Sunday, 24 August 2014

El Peine del Viento

Whatever I know how to do, I've already done. Therefore I must always do what I do not know how to do. (Eduardo Chillida)
The Comb of the Wind. The Wind Comb. Three pieces of rusty metal placed on rocks at the end of a bay where hardly anyone ever comes to? Why the singular form when there are three? Isn't each one of them supposed to be a "comb"? (In spite of popularly being referred to in the plural form, both in English and in the original language, the correct form is singular.)

Questions like these creep into the casual visitor's mind as they approach this corner of San Sebastián. It is my regret that I didn't have the time to visit this site more than once, and the one time I did it, I did it at a time which was probably not the best (thinking of photography...), but one has to make the most of one's opportunities.

To understand this work of Chillida's, you must understand, or at least try to understand, the man himself. You must understand the type of person he was, the vision he had, his purpose. It is imperative, therefore that you should read this superb article, born out of an "interview" with Eduardo Chillida's son, Luis. Click here. You should also visit this page (in Spanish, but you can try using Google Translate) although I think the video sucks.

Something that took 11 years to complete cannot be understood in 11 minutes, perhaps not even in 11 visits. When I came, in terms of photography, it was probably the worst time - round about lunch time - but in terms of the crowd, it was good. Most people were either on the beach or eating. There were a handful of people arriving and leaving, some contemplating, resting, whispering, checking their smart phones, and there was a busker playing not inappropriate music on his Spanish guitar. No noisy stereo systems, no umbrella-waving tour guides. Possible for me to let my camera do its best. There will be another time when I'll be able to contemplate without it.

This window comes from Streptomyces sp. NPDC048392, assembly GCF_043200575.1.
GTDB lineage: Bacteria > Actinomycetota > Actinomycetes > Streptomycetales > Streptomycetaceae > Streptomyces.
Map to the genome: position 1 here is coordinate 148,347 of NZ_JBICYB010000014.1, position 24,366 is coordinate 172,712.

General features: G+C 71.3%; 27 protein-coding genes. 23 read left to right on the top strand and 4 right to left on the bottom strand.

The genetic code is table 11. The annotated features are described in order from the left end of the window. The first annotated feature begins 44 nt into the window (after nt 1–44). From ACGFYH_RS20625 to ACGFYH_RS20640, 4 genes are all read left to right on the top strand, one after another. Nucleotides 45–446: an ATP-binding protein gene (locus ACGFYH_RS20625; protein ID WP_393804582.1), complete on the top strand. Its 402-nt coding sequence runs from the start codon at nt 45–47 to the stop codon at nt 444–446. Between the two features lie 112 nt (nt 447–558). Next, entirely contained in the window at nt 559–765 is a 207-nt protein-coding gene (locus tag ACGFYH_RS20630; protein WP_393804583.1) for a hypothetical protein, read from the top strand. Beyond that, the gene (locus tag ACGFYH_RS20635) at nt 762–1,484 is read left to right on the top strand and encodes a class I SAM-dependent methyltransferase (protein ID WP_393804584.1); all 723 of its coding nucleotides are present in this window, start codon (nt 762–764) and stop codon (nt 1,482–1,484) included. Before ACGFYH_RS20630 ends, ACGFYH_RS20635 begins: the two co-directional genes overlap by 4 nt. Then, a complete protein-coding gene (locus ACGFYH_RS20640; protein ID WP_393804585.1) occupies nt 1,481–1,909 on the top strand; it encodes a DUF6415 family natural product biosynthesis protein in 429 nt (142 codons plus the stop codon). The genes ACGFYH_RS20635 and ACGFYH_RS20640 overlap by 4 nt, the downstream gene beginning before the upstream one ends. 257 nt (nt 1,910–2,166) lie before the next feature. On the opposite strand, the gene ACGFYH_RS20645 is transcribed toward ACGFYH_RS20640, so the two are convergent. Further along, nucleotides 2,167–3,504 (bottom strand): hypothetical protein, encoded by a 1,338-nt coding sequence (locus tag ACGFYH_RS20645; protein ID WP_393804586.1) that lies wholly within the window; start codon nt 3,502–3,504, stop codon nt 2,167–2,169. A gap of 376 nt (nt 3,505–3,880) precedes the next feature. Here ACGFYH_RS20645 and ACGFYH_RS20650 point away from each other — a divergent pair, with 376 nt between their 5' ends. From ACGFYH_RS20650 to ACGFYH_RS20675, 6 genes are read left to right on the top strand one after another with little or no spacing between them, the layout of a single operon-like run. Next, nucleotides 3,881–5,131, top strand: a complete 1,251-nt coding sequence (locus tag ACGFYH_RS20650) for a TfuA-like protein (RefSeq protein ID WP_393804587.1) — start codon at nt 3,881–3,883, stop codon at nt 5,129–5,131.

El Peine del Viento, review & photos
Busker playing ambiental music
To understand El Peine del Viento, you'll have to understand that the three pieces of iron sculpture are almost incidental. It's not about them. It's about the area around them. It's about the rocks, Santa Clara beyond, Mount Igueldo behind; it's about the sea, beating against the rocks incessantly; it's about the wind, its rhythm, its sound... It's about the space. And time.

Three pieces, representing the past, the present and the future. And everything in between.

I would like to share the photos I took, but they're too many, so I decided to make a video out of them. The photos can also be seen on my Flickr account. Here's the direct link to the album, "El Peine del Viento". I hope you'll find these three minutes or so worth your while - it took me much more than that to produce it. ;)

Best to watch it on full screen mode, and on HD. Click on the wheel icon, bottom right, click on quality and select 1080 HD.